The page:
What makes a great city? That was one of the many questions that the visionary former mayor of Bogotá Colombia, Enrique Peñalosa, asked a packed auditorium in San Francisco last night. How do we define a good city, what is our criteria? What makes an urban environment desirable and livable, and how do we judge the quality of life? What is socially and environmentally sustainable?Much like Al Gore, Peñalosa has given his public space presentation all over the planet.
In Great Cities People Want to Go Outside
The San Francisco Bicycle Coalition, the SF Public Library and other groups helped to host Mr. Peñalosa for a very inspiring free two hour presentation and conversation about what is happening globally to improve our cities and how we live.
The audience asked a wide variety of questions, from how to create sustainable transport in a war zone like Kabul, to urban issues related to equality, homelessness and the equitable distribution of shared resources. The topics explored ranged from global warming and promoting bicycle infrastructure, to class conflict and the incredible importance of our shared public space. Referencing the brilliant Danish urban planner Jan Gehl, Peñalsoa explained that:
“A great city is one where people want to go out of their homes. Public space is a magical good, and it never ceases to yield pleasure; we should give it a lot of attention. Public good prevails over private interest. A great city is where we all feel not excluded. The quality of the sidewalks in a city is the most telling thing. Just as a bird needs to fly, fish need to swim and deer need to run, we need to walk.”
Every Sunday in Bogotá, Colombia 120 km of the city’s streets are closed to car traffic for seven hours for the hugely popular Ciclovia. Over 1.5 million citizens come out in the streets to walk, bike, dance, play and socialize. This has been happening since the early 70’s, and has provided a successful model that numerous other cities worldwide have emulated. Peñalosa shared his perspective:
“The most valuable asset in a city is its road space. The road space can be used as a society wishes. How do you want to distribute this space between pedestrians, bicycles, mass transit and cars—this is a political decision. Trying to solve traffic jams with bigger roads is like trying to put out a fire with gasoline. If there was more space for cars in London or New York, there would be more cars. Making new parking lots in London has been banned for over 40 years.”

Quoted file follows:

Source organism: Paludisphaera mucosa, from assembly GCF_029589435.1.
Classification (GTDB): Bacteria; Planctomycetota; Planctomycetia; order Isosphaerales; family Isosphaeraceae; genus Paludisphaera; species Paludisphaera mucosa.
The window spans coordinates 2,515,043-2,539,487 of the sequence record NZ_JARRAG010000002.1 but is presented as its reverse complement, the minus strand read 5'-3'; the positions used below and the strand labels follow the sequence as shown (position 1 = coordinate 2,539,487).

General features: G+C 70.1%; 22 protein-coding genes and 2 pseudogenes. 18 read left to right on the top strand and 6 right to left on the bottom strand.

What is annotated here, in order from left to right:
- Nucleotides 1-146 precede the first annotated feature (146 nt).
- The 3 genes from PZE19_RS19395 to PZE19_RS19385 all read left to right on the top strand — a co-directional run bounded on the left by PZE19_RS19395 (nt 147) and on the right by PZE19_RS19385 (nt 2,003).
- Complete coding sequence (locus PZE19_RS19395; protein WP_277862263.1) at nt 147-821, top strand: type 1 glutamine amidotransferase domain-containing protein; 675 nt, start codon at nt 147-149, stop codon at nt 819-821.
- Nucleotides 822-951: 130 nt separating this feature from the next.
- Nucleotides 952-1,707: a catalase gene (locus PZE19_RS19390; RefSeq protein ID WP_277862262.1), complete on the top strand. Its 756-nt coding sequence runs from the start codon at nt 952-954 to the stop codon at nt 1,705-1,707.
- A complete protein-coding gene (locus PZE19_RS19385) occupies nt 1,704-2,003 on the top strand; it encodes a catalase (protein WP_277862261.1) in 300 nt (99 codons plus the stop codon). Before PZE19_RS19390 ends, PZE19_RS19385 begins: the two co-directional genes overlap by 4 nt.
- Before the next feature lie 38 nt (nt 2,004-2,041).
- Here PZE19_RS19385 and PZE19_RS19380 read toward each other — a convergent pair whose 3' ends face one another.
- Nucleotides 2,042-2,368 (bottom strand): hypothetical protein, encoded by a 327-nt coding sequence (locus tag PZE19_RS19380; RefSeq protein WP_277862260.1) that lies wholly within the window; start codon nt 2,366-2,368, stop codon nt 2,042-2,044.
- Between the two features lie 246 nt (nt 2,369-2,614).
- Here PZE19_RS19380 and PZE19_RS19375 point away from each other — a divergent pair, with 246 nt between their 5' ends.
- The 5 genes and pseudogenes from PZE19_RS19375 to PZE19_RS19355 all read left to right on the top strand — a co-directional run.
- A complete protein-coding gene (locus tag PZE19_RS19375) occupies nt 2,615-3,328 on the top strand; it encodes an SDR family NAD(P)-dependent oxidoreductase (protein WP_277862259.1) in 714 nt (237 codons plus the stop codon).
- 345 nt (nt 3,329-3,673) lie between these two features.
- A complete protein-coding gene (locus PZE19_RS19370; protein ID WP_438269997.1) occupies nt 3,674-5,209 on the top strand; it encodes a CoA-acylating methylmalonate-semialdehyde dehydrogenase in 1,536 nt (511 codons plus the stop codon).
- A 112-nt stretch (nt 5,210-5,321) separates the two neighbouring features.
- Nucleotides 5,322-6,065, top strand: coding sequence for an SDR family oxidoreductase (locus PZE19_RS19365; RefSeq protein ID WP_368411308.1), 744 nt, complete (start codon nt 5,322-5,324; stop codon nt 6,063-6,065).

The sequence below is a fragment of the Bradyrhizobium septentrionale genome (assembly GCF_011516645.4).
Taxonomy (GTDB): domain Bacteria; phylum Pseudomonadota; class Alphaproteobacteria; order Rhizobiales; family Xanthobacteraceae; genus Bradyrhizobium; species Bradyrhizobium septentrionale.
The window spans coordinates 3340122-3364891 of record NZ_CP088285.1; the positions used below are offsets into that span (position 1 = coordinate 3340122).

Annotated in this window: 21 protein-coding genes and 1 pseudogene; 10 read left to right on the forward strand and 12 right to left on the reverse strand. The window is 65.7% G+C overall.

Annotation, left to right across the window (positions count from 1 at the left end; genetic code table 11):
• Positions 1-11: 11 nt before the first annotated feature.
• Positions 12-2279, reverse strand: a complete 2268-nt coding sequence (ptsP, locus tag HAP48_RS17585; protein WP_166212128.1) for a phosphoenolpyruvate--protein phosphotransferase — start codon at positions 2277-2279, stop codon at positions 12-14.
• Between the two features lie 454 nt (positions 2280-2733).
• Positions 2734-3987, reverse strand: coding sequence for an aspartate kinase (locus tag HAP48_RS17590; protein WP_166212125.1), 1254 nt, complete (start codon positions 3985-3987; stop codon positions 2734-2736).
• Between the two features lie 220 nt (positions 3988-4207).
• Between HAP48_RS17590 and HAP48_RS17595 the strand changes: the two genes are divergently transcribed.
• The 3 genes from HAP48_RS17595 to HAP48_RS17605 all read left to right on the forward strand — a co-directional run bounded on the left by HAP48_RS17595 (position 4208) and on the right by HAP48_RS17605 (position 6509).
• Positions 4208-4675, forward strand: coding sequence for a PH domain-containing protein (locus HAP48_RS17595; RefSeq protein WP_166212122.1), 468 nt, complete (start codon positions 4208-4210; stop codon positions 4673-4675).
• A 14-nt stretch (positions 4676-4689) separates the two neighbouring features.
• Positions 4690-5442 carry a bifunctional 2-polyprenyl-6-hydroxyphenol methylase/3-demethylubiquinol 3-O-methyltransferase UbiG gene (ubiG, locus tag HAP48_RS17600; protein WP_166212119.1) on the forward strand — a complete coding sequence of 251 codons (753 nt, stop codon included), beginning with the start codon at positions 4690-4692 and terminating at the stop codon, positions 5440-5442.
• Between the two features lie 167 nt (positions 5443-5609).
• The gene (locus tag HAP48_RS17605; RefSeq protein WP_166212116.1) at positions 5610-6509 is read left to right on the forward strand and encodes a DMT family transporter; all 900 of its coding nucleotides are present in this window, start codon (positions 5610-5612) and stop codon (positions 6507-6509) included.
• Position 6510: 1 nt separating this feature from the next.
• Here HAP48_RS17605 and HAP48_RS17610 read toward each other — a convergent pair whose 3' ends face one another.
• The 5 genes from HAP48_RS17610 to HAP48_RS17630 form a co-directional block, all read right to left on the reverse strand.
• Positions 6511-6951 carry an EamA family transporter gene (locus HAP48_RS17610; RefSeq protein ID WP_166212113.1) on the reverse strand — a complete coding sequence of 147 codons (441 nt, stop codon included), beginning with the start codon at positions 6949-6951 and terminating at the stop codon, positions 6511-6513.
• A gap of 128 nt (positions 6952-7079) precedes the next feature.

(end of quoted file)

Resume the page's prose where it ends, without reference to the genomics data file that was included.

People enjoying the beautiful day in San Francisco’s Castro Commons on 17th Street and Market, one of the city’s popular newly created shared public spaces. The public plaza is part of its Pavement to Parks program.
No Constitution Contains Parking Rights
Doing what benefits everyone, however, requires real political leadership and risk. When Peñalosa was mayor of Bogotá he said that he was almost impeached for getting the hoards of cars off of the city’s sidewalks:
“No constitution contains the right to park; providing parking is not an obligation of government. In this very classist society, allowing these cars to park on the sidewalk was sending a message that the people with cars, the rich, were more important than those without cars. Liberating the sidewalks was a symbol that human beings are more important than cars. The whole objective of having a city is to mix rich and poor as much as possible.
I want to emphasize that the things that make people happy are not very costly, but they are politically difficult.”
A City Creates Behavior
Where a city chooses to invest in transportation infrastructure is also reflective of what it values. Do we choose to invest in building safe bike routes to our children’s schools, or more sprawling polluting highways? How an urban environment is planned, designed and constructed greatly influences how we live, get around, behave and interact. Peñalosa explained that the infrastructure choices that our society makes not only hugely shape what we value, but how we function as people:
The SFBC provided free valet bike parking for the many people who came to hear Peñalosa speak at the San Francisco Public Library.
“A city speaks, a city creates behavior. We want people to be able to leave their cars at home. In Holland a political decision was made to support bicycle infrastructure. It is done little by little. In Japan 30% of people who arrive at a train station arrive by bike. To have a safe bicycle route is a right; governments have to take a risk, show leadership and do the uncomfortable thing to invest in the necessary infrastructure.
Bicycle use is a great symbol of equality. Someone on a $30 bike and a $30,000 car are equal in the street. A cyclist has as much right to use the road space as does a car. In developing countries 15-35% of people’s income is saved by those who travel by bicycle. In the future, bicycles will continue to become more and more important.
In 200 years people will say how could they live in those horrible 2010 cities? The 20th century will be remembered as disastrous for cities, as they were designed to accommodate cars, not people. “